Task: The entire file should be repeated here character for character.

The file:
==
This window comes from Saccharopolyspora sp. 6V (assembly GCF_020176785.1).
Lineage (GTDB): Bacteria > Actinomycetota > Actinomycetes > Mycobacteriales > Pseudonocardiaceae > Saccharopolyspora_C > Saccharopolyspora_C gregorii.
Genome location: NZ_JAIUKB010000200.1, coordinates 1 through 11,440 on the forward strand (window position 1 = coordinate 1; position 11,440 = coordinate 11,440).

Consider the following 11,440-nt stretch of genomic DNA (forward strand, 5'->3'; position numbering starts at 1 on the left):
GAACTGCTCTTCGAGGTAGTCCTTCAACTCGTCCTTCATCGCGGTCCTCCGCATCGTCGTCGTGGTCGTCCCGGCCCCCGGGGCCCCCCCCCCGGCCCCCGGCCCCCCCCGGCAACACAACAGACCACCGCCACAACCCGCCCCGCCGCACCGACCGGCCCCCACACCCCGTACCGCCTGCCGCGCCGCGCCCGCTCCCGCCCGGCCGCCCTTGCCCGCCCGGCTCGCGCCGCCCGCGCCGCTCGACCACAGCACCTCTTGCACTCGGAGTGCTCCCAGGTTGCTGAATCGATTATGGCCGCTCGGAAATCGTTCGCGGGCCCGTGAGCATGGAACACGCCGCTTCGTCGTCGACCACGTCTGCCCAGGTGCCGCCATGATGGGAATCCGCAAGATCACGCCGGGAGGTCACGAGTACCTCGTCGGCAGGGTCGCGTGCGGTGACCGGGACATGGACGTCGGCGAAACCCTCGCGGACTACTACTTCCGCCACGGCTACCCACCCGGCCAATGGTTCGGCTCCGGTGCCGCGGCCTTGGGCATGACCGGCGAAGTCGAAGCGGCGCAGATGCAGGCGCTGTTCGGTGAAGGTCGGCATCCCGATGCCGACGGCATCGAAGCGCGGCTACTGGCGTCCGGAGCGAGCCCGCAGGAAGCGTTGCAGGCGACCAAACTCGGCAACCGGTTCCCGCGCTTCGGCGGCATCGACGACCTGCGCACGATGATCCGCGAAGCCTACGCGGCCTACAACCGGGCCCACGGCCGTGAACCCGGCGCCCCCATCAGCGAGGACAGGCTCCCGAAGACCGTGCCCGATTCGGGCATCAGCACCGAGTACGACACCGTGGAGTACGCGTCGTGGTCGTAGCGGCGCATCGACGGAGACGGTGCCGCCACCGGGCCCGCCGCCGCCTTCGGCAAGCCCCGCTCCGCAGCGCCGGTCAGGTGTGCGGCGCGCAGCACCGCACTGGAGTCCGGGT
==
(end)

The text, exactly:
This window comes from Saccharopolyspora sp. 6V (assembly GCF_020176785.1).
Lineage (GTDB): Bacteria > Actinomycetota > Actinomycetes > Mycobacteriales > Pseudonocardiaceae > Saccharopolyspora_C > Saccharopolyspora_C gregorii.
Genome location: NZ_JAIUKB010000200.1, coordinates 1 through 11,440 on the forward strand (window position 1 = coordinate 1; position 11,440 = coordinate 11,440).

Consider the following 11,440-nt stretch of genomic DNA (forward strand, 5'->3'; position numbering starts at 1 on the left):
GAACTGCTCTTCGAGGTAGTCCTTCAACTCGTCCTTCATCGCGGTCCTCCGCATCGTCGTCGTGGTCGTCCCGGCCCCCGGGGCCCCCCCCCCGGCCCCCGGCCCCCCCCGGCAACACAACAGACCACCGCCACAACCCGCCCCGCCGCACCGACCGGCCCCCACACCCCGTACCGCCTGCCGCGCCGCGCCCGCTCCCGCCCGGCCGCCCTTGCCCGCCCGGCTCGCGCCGCCCGCGCCGCTCGACCACAGCACCTCTTGCACTCGGAGTGCTCCCAGGTTGCTGAATCGATTATGGCCGCTCGGAAATCGTTCGCGGGCCCGTGAGCATGGAACACGCCGCTTCGTCGTCGACCACGTCTGCCCAGGTGCCGCCATGATGGGAATCCGCAAGATCACGCCGGGAGGTCACGAGTACCTCGTCGGCAGGGTCGCGTGCGGTGACCGGGACATGGACGTCGGCGAAACCCTCGCGGACTACTACTTCCGCCACGGCTACCCACCCGGCCAATGGTTCGGCTCCGGTGCCGCGGCCTTGGGCATGACCGGCGAAGTCGAAGCGGCGCAGATGCAGGCGCTGTTCGGTGAAGGTCGGCATCCCGATGCCGACGGCATCGAAGCGCGGCTACTGGCGTCCGGAGCGAGCCCGCAGGAAGCGTTGCAGGCGACCAAACTCGGCAACCGGTTCCCGCGCTTCGGCGGCATCGACGACCTGCGCACGATGATCCGCGAAGCCTACGCGGCCTACAACCGGGCCCACGGCCGTGAACCCGGCGCCCCCATCAGCGAGGACAGGCTCCCGAAGACCGTGCCCGATTCGGGCATCAGCACCGAGTACGACACCGTGGAGTACGCGTCGTGGTCGTAGCGGCGCATCGACGGAGACGGTGCCGCCACCGGGCCCGCCGCCGCCTTCGGCAAGCCCCGCTCCGCAGCGCCGGTCAGGTGTGCGGCGCGCAGCACCGCACTGGAGTCCGGGT